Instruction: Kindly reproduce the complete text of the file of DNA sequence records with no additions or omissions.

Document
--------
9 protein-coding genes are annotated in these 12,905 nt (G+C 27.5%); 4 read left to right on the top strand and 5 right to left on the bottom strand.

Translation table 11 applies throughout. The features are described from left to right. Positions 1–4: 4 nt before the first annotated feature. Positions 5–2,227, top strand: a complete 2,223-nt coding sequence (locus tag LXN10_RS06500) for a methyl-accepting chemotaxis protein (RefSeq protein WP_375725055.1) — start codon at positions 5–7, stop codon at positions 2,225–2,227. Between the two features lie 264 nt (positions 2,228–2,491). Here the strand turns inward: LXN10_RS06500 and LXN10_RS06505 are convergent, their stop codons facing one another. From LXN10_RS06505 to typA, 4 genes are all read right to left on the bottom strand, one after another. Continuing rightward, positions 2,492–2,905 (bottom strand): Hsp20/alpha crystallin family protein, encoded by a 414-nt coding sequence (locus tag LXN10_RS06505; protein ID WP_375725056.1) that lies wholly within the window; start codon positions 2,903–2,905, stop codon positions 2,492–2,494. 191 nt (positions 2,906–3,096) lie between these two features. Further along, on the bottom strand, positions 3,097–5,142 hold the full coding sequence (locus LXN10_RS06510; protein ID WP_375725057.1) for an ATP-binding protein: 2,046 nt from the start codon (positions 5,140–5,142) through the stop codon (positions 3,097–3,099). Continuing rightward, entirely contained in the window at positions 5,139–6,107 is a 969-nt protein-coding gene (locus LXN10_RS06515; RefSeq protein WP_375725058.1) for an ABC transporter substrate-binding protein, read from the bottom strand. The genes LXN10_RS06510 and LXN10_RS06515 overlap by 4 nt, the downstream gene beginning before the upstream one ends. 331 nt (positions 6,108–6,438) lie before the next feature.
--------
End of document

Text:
9 protein-coding genes are annotated in these 12,905 nt (G+C 27.5%); 4 read left to right on the top strand and 5 right to left on the bottom strand.

Translation table 11 applies throughout. The features are described from left to right. Positions 1–4: 4 nt before the first annotated feature. Positions 5–2,227, top strand: a complete 2,223-nt coding sequence (locus tag LXN10_RS06500) for a methyl-accepting chemotaxis protein (RefSeq protein WP_375725055.1) — start codon at positions 5–7, stop codon at positions 2,225–2,227. Between the two features lie 264 nt (positions 2,228–2,491). Here the strand turns inward: LXN10_RS06500 and LXN10_RS06505 are convergent, their stop codons facing one another. From LXN10_RS06505 to typA, 4 genes are all read right to left on the bottom strand, one after another. Continuing rightward, positions 2,492–2,905 (bottom strand): Hsp20/alpha crystallin family protein, encoded by a 414-nt coding sequence (locus tag LXN10_RS06505; protein ID WP_375725056.1) that lies wholly within the window; start codon positions 2,903–2,905, stop codon positions 2,492–2,494. 191 nt (positions 2,906–3,096) lie between these two features. Further along, on the bottom strand, positions 3,097–5,142 hold the full coding sequence (locus LXN10_RS06510; protein ID WP_375725057.1) for an ATP-binding protein: 2,046 nt from the start codon (positions 5,140–5,142) through the stop codon (positions 3,097–3,099). Continuing rightward, entirely contained in the window at positions 5,139–6,107 is a 969-nt protein-coding gene (locus LXN10_RS06515; RefSeq protein WP_375725058.1) for an ABC transporter substrate-binding protein, read from the bottom strand. The genes LXN10_RS06510 and LXN10_RS06515 overlap by 4 nt, the downstream gene beginning before the upstream one ends. 331 nt (positions 6,108–6,438) lie before the next feature.